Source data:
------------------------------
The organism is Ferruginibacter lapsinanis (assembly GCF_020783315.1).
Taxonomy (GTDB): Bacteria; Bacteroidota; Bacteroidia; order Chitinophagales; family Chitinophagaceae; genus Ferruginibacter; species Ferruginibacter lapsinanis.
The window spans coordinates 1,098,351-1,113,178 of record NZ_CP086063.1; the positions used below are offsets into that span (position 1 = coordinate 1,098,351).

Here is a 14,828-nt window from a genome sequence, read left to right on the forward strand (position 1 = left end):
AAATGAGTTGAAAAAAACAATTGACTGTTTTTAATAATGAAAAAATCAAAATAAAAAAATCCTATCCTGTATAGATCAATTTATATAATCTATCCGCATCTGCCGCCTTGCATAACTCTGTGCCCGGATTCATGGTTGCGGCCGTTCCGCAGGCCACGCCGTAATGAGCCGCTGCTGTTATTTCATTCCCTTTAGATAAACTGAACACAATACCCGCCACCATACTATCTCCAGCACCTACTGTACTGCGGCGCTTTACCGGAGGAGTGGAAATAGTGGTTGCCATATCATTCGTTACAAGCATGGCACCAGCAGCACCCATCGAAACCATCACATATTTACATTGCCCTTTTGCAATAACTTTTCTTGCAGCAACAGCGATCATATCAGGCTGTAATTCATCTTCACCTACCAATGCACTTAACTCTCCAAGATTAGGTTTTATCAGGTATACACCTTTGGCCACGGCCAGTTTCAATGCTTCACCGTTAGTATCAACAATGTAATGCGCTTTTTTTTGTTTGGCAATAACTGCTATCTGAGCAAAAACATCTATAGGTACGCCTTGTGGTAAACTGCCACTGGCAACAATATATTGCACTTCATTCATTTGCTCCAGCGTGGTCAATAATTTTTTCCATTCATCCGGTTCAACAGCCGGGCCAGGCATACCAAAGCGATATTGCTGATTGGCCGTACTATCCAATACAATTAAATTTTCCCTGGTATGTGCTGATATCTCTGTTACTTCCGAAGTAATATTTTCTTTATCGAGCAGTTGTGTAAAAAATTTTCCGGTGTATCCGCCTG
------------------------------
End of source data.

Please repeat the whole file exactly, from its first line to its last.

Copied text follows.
The organism is Ferruginibacter lapsinanis (assembly GCF_020783315.1).
Taxonomy (GTDB): Bacteria; Bacteroidota; Bacteroidia; order Chitinophagales; family Chitinophagaceae; genus Ferruginibacter; species Ferruginibacter lapsinanis.
The window spans coordinates 1,098,351-1,113,178 of record NZ_CP086063.1; the positions used below are offsets into that span (position 1 = coordinate 1,098,351).

Here is a 14,828-nt window from a genome sequence, read left to right on the forward strand (position 1 = left end):
AAATGAGTTGAAAAAAACAATTGACTGTTTTTAATAATGAAAAAATCAAAATAAAAAAATCCTATCCTGTATAGATCAATTTATATAATCTATCCGCATCTGCCGCCTTGCATAACTCTGTGCCCGGATTCATGGTTGCGGCCGTTCCGCAGGCCACGCCGTAATGAGCCGCTGCTGTTATTTCATTCCCTTTAGATAAACTGAACACAATACCCGCCACCATACTATCTCCAGCACCTACTGTACTGCGGCGCTTTACCGGAGGAGTGGAAATAGTGGTTGCCATATCATTCGTTACAAGCATGGCACCAGCAGCACCCATCGAAACCATCACATATTTACATTGCCCTTTTGCAATAACTTTTCTTGCAGCAACAGCGATCATATCAGGCTGTAATTCATCTTCACCTACCAATGCACTTAACTCTCCAAGATTAGGTTTTATCAGGTATACACCTTTGGCCACGGCCAGTTTCAATGCTTCACCGTTAGTATCAACAATGTAATGCGCTTTTTTTTGTTTGGCAATAACTGCTATCTGAGCAAAAACATCTATAGGTACGCCTTGTGGTAAACTGCCACTGGCAACAATATATTGCACTTCATTCATTTGCTCCAGCGTGGTCAATAATTTTTTCCATTCATCCGGTTCAACAGCCGGGCCAGGCATACCAAAGCGATATTGCTGATTGGCCGTACTATCCAATACAATTAAATTTTCCCTGGTATGTGCTGATATCTCTGTTACTTCCGAAGTAATATTTTCTTTATCGAGCAGTTGTGTAAAAAATTTTCCGGTGTATCCGCCTG